A.A. Bondy’s “Believers” Must Have Been Recorded In Another Green World

It’s hard not to think of A.A. Bondy — whose new album Believers may be the best sounding record we’ve heard in years — as the inverse of Ryan Adams.  Whereas Ryan Adams led the definitive 1990s alt.country band, Whiskeytown, only to let loose an occasional hard-rocking persona as a solo artist, A.A. (Scott) Bondy led the definitive 1990s Nirvana-influenced punk’n’roots band, Verbena, and he’s recently been reincarnated as… an alt.country/folk singer.  It’s almost weird how much Bondy sings like Adams on the brilliant Believers and its stunning predecessor,When The Devil’s Loose, but it’s the really good Ryan Adams’ voice that we miss, not the mannered singer who flamed out with the Cardinals.

But we’ve buried the lede.  The reason why Bondy’s new album is so affecting — well, aside from having great songwriting, powerful singing, and a musical structure that allows every snap of the snare, every twang from a string to shimmer in the air like a smoky revelation — the thing that is unbelievably affecting is how it self-consciously brings to mind the sound, if not of the classic Eno solo albums, at least that amazing duet with Robert Fripp, Evening Star.  You know the album, the one where squalls of Frippertronics rise into the night sky while Eno concocts a frappe from spare bits of magic.  Bondy does this for an entire album, only the genre is more like Southern folk rock than Brit-genius art-rock.

“The Heart Is Willing” starts the proceedings with a minor key exploration into slow mo’ rockabilly, artisanal fare served at a four-star restaurant alongside Highway 61 where the mystery train glides by.  By the time we get to “Down In The Fire (Lost Sea)” we are in pure Frippertronics territory, only Bondy sings in this not-quite-lazy but somewhat unmotivated voice.  And it is staggeringly affecting, pulls you in.  How a fellow who once seemed easy to dismiss as a Cobain wannabe could produce music this lovely is a question maybe Malcolm Gladwell could answer, for we’re sure glad we didn’t just blink and permanently peg him as the artist he isn’t.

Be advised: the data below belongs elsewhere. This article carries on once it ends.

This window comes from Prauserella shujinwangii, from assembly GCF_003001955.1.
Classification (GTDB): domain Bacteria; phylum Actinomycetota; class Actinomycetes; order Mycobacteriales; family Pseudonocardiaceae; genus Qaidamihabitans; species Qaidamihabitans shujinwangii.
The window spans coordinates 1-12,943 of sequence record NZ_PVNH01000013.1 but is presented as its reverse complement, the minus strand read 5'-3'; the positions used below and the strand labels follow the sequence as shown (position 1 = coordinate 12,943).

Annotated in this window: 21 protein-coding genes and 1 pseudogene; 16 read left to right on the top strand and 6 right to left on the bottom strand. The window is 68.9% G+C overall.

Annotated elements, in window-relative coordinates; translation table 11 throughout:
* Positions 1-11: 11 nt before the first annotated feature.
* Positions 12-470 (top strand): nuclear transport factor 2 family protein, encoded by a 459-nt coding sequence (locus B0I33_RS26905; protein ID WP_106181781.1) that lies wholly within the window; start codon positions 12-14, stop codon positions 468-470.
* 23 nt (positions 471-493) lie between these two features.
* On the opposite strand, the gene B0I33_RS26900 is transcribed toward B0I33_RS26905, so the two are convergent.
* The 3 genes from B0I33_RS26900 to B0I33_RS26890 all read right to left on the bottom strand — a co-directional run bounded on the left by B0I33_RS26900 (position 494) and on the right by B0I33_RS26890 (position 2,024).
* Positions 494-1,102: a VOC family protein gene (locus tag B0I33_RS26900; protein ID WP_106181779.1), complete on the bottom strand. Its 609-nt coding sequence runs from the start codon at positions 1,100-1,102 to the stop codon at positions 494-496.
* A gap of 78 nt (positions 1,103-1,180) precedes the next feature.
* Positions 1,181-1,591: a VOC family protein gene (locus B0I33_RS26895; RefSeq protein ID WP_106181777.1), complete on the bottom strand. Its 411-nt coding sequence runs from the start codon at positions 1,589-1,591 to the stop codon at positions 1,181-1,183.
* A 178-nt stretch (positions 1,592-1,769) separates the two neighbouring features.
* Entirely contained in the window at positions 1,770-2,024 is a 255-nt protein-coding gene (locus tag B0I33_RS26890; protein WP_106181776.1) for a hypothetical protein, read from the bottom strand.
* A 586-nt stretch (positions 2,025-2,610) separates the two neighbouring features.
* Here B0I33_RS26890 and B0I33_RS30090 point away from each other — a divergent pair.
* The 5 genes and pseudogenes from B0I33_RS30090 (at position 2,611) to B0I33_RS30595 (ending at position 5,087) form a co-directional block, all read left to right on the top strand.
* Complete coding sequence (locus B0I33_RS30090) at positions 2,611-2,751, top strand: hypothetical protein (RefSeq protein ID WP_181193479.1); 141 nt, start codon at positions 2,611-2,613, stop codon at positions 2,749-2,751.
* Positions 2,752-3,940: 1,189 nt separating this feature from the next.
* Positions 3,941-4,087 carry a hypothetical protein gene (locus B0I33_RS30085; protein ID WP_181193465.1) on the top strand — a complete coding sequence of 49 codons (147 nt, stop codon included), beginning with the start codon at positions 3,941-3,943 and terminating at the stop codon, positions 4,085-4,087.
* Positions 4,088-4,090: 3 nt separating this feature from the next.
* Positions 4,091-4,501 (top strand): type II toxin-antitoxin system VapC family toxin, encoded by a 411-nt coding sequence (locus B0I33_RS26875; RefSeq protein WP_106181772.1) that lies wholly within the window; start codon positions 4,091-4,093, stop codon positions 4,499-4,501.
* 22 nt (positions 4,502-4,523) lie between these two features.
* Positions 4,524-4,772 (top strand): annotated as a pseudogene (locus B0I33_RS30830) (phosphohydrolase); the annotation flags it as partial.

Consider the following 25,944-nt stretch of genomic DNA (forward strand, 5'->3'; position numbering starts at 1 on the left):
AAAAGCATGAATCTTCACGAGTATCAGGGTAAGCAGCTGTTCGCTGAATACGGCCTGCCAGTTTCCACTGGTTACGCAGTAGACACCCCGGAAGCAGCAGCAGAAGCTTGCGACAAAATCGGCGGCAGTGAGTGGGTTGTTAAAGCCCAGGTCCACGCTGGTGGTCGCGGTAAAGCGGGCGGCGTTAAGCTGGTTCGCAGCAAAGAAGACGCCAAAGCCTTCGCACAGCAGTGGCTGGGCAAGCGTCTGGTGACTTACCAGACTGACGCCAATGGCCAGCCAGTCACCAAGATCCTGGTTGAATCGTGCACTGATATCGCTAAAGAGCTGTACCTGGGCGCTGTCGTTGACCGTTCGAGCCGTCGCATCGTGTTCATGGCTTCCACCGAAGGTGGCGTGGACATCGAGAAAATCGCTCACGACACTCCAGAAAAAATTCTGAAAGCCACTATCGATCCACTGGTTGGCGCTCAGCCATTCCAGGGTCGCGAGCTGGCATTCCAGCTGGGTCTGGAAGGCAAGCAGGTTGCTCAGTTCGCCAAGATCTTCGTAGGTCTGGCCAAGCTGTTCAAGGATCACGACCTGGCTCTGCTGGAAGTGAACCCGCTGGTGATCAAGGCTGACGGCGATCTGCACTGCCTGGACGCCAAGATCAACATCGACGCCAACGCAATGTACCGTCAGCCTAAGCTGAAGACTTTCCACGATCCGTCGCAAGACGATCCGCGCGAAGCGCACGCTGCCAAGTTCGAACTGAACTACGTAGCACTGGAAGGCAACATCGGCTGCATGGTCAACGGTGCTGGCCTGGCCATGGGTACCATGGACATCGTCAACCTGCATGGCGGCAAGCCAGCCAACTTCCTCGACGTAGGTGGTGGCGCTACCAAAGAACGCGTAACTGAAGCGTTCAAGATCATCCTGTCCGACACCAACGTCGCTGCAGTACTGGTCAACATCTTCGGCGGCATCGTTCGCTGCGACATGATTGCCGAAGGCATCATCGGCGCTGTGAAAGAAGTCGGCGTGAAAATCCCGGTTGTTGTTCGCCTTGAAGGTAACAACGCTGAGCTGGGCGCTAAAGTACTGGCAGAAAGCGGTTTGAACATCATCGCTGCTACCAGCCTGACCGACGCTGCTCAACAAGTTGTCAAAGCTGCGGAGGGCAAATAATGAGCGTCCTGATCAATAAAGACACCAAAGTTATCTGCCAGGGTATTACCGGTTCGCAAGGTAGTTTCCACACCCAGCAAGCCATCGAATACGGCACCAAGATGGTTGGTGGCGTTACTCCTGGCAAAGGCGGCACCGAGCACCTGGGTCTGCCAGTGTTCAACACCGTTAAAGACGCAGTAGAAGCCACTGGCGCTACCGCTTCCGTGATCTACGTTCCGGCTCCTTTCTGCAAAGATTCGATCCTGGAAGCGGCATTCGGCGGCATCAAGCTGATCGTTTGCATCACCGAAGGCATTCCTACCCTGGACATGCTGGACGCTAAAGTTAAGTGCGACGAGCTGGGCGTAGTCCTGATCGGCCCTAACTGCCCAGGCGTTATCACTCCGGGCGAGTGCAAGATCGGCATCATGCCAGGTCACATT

Another artist whose similar journey comes to mind is Peter Case, who went from making great power pop  (The Plimsouls) to becoming his own version of Antiques Road Show, finding gems in every flea market, reviving more Dust Bowl songwriters than Ry Cooder ever thought to. But this is different: this is a young man from the South who does not parody his native culture as being on the skids, he just seems to have given up power chords in favor something far more powerful. Emotion and melody told in a manner as spare as John Hammond’s Source Point, though perhaps without the kick.

Some will put Bondy down for writing precisely the kinds of songs that get included in Friday Night Lights soundtracks.  But we liked some of those songs, and we like a lot of what he’s produced on his last two albums.  Believers may refer to anyone who takes the time to listen to this album.

Just when Tulip Frenzy’s 2011 Top Ten List seemed racked, it’s hit by A.A. Bondy’s cue ball.

One Response to “A.A. Bondy’s “Believers” Must Have Been Recorded In Another Green World”

  1. […] incongruous is the description of what A.A. Bondy produced on the magnificent Believers – an album that owes equal debts to Tom Petty, Ryan Adams, and Brian Eno — […]

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